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  • Book
    S. Lochlann Jain.
    Print2013
    Status: Not Checked Out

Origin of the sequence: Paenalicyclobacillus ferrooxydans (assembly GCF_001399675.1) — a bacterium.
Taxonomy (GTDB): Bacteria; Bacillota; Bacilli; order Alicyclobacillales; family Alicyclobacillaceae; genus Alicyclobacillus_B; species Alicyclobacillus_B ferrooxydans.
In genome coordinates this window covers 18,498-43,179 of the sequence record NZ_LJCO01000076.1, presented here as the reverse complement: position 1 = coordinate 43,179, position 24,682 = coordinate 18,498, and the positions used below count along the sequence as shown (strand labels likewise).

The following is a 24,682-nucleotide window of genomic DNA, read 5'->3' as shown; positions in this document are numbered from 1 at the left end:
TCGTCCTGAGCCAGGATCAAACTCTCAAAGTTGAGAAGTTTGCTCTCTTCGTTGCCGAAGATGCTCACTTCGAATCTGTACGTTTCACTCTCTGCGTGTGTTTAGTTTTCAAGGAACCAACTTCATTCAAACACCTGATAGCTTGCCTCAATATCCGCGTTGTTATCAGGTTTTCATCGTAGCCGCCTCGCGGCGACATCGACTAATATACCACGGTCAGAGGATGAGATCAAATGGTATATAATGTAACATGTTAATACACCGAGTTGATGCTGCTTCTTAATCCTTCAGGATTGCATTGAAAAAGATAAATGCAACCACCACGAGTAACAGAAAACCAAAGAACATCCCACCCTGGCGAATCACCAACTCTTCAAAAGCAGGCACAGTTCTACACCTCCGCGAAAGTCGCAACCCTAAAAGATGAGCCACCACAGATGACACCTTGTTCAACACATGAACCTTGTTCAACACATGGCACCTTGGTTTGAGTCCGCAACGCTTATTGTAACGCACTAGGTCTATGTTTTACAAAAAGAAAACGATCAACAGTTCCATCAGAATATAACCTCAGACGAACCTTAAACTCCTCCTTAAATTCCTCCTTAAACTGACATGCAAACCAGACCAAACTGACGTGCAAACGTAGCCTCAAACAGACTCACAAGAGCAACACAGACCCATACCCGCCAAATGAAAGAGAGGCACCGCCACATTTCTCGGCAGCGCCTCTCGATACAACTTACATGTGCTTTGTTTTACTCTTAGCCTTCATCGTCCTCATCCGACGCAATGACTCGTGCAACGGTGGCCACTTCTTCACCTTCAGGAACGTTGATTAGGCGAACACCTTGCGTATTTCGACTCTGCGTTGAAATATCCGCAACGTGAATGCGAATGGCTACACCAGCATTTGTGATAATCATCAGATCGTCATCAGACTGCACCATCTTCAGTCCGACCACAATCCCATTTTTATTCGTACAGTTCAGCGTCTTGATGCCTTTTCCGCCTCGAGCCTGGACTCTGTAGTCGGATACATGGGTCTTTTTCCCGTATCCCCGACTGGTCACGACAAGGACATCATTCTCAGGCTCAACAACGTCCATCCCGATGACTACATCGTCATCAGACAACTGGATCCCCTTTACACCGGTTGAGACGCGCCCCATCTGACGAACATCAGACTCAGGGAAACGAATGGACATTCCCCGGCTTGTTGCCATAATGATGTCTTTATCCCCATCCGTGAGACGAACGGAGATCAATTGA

"Cancer can kill: this fact makes it concrete. Still, it's a devious knave. Nearly every American will experience it up-close and all too personally, wondering why the billions of research dollars thrown at the word haven't exterminated it from the English language. Like a sapper diffusing a bomb, Jain unscrambles the emotional, bureaucratic, medical, and scientific tropes that create the thing we call cancer. Scientists debate even the most basic facts about the disease, while endlessly generated, disputed, population data produce the appearance of knowledge. Jain takes the vacuum at the center of cancer seriously and demonstrates the need to understand cancer as a set of relationships--economic, sentimental, medical, personal, ethical, institutional, statistical. Malignant analyzes the peculiar authority of the socio-sexual psychopathologies of body parts; the uneven effects of expertise and power; the potentially cancerous consequences of medical procedures such as IVF; the huge industrial investments that manifest themselves as bone-cold testing rooms; the legal mess of medical malpractice law; and the teeth-grittingly jovial efforts to smear makeup and wigs over the whole messy problem of bodies spiraling into pain and decay. Malignant examines the painful cognitive dissonances produced by the ways a culture that has relished dazzling success in every conceivable arena have twisted one of its staunchest failures into an economic triumph. The intractable foil to American achievement, cancer hands us -- on a silver platter and ready for Jain's incisively original dissection -- our sacrifice to the American Dream"-- Provided by publisher.